The General Data Protection Regulation comes into effect in mid-2018 and will introduce a number of substantive changes to data protection laws across Europe. The changes are likely to be supplemented by new rules in relation to electronic marketing and online tracking.

The GDPR will require all organisations to review how they collect, hold and process personal information and how they communicate with individuals. Organisations will need to adopt new measures and update their internal processes to demonstrate their compliance with the GDPR. The new rules will be backed up by enhanced enforcement powers.

Changes include:

Consent

There is a new requirement for `clear affirmative action' and an end to pre-ticked boxes and bundled consents.

Transparency

Organisations must provide much more information to individuals.

Lawful Processing

There are stricter rules on processing data for new purposes.

New access rights

Greater rights are given to individuals, including rights of erasure, protection against profiling, and a right of data portability.

Privacy by design and default

Existing good practice recommendations must be hard-wired into day to day operations.

Breach notifications

New express obligations to notify privacy regulators and affected individuals in the event of certain data privacy breaches.

Accountability

Organisations will have to demonstrate compliance to regulators on an ongoing basis and maintain records.

Sanctions

The power for regulators to issue fines for up to 20m or 4% of worldwide turnover, (including substantial fines for administrative breaches).

How will this affect me?

Public authorities regularly handle personal data in relation to the delivery of public services. Such processing will frequently involve sensitive (or special category) personal data, to which even stricter rules apply. Public authorities also have all the responsibilities that private sector firms do: they are employers, they operate IT systems and engage in marketing. GDPR may have an impact on freedom of information laws.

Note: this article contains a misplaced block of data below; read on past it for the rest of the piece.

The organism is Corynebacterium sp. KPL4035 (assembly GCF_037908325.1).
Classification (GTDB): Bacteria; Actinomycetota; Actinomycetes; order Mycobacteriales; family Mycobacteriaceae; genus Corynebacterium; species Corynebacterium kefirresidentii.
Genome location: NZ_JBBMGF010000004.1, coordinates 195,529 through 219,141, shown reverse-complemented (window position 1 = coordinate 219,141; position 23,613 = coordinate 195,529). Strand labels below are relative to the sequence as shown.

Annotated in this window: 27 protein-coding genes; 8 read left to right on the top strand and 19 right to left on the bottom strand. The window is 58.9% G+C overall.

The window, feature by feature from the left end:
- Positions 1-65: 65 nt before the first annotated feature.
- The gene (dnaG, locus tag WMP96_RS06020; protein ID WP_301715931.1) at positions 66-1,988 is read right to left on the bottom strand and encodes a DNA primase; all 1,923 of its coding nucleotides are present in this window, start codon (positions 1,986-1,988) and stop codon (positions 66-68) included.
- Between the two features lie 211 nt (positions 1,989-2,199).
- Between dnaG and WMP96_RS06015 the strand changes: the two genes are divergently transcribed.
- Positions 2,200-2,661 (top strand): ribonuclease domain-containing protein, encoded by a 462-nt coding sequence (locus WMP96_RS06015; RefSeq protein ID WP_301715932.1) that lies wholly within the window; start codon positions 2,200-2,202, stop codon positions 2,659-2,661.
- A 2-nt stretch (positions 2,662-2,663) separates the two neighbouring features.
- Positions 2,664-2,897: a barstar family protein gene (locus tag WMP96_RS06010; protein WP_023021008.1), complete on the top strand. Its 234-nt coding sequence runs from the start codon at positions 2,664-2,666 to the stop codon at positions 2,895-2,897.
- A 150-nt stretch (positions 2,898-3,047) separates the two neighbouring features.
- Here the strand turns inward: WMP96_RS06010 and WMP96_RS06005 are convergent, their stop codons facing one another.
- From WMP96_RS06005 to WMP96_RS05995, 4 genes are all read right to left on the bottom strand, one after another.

GDPR changes the basis on which public authorities can process personal data for these functions: there is less freedom to rely on legitimate interests and it is unlikely that public authorities will be able to rely upon consent as a basis for processing. The Government has proposed that an organisation will be a public authority under GDPR if it is a public authority under freedom of information laws.

Specific issues:

Data collection - do your privacy notices, client engagement and processes for collecting personal information meet the new rules on transparency and consent?

Status - bodies that perform a quasi-public role or also carry out commercial activities will need to understand what their status is under the GDPR.

Legal basis - where a public authority currently relies upon consent or legitimate interests, it will need to identify another legal basis. Do you need to clarify your statutory powers?

Consent - how do the restrictions in the GDPR on public authorities using consent interact with the express requirement to obtain consent under ePrivacy rules?

Data collection - do you clearly explain to data subjects how their data will be used? How do you communicate your privacy notice when data is provided by a third party (eg another public authority)?

Policies and procedures - are your policies for handling and retaining personal data and data subject requests adequate?

Contracts - if you use third parties to handle personal data on your behalf (for example providers of IT systems or marketing agencies), do your contracts comply with the requirements of GDPR?

Data sharing - if personal information is shared with third parties, is that being done on a fair and lawful basis, bearing in mind that many public authorities currently rely upon legitimate interests?

Freedom of information - what impact will the GDPR have on freedom of information requests?

Breach reporting - do you have internal processes in place to deal with data breaches and ensure that they are reported to the ICO? Do your staff know what to do if they suspect a data breach has occurred?

What do I need to be doing?

  • Identify your team and plan your strategy for compliance.
  • Create an information asset register what personal information and where, why, how and with whom do you process it.
  • Review the legal basis for your data processing activities.
  • Review your data collection forms and privacy notices to ensure they meet the new requirements.
  • Identify your status under the GDPR.
  • Review your processes and systems for dealing with data subjects rights, as well as responses to FOI requests.
  • Implement data governance policies and measures and training to ensure your organisation operates in accordance with the requirements of the GDPR.
  • Review your supply chain arrangements with data processors.
  • Ensure that new technology and systems are GDPR ready.